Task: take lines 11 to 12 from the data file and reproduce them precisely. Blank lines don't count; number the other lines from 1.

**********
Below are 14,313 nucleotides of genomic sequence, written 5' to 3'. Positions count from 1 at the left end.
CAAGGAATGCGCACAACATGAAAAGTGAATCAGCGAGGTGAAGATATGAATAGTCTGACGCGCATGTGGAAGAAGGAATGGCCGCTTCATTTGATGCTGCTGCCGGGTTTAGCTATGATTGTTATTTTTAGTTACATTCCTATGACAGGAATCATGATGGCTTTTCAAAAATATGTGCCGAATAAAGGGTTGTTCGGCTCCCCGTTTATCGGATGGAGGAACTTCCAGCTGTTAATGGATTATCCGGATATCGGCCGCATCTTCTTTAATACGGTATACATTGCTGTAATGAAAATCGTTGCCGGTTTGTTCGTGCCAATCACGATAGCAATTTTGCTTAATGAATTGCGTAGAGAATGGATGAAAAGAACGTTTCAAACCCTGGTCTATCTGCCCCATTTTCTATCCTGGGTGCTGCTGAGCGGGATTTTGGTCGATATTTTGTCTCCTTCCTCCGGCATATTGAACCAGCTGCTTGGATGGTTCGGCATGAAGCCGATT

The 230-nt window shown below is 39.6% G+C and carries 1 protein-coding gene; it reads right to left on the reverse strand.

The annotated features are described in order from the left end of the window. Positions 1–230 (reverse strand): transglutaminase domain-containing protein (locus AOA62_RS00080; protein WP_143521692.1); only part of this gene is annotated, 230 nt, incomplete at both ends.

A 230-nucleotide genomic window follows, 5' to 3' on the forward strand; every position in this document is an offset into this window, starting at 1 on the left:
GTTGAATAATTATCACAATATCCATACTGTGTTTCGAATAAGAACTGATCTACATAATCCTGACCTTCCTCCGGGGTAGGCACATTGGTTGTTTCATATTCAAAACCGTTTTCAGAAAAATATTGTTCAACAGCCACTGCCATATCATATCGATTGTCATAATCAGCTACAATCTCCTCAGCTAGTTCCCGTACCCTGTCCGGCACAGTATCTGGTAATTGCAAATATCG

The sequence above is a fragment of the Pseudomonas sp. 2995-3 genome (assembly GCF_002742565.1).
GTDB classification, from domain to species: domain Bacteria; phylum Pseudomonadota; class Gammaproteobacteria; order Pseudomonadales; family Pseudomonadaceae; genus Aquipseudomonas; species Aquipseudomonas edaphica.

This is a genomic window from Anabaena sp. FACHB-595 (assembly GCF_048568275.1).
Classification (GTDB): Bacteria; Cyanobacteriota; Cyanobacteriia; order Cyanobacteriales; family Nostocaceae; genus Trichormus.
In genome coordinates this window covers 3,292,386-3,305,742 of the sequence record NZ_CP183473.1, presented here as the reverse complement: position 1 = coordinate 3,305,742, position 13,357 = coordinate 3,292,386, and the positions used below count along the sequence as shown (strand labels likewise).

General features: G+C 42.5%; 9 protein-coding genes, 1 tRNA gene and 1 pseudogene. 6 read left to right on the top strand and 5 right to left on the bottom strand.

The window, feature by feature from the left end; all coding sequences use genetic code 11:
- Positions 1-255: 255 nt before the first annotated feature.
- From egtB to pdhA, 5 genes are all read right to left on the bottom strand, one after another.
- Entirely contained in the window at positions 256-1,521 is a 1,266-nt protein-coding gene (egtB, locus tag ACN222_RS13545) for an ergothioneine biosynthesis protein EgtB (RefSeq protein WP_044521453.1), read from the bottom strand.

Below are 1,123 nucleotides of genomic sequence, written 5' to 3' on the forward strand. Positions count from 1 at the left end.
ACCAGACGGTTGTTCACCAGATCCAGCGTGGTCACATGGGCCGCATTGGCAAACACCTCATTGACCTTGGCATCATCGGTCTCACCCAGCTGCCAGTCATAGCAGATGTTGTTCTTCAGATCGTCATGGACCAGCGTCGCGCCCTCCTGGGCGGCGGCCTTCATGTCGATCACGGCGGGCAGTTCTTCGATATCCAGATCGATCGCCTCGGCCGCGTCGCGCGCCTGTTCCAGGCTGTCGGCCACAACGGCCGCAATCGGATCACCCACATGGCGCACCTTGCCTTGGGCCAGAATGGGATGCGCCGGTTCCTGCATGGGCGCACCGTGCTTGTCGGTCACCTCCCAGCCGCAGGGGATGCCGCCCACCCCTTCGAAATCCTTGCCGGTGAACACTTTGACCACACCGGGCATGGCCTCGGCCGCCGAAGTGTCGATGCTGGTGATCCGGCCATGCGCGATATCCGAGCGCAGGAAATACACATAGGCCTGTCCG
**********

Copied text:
In genome coordinates this window covers 3,292,386-3,305,742 of the sequence record NZ_CP183473.1, presented here as the reverse complement: position 1 = coordinate 3,305,742, position 13,357 = coordinate 3,292,386, and the positions used below count along the sequence as shown (strand labels likewise).

General features: G+C 42.5%; 9 protein-coding genes, 1 tRNA gene and 1 pseudogene. 6 read left to right on the top strand and 5 right to left on the bottom strand.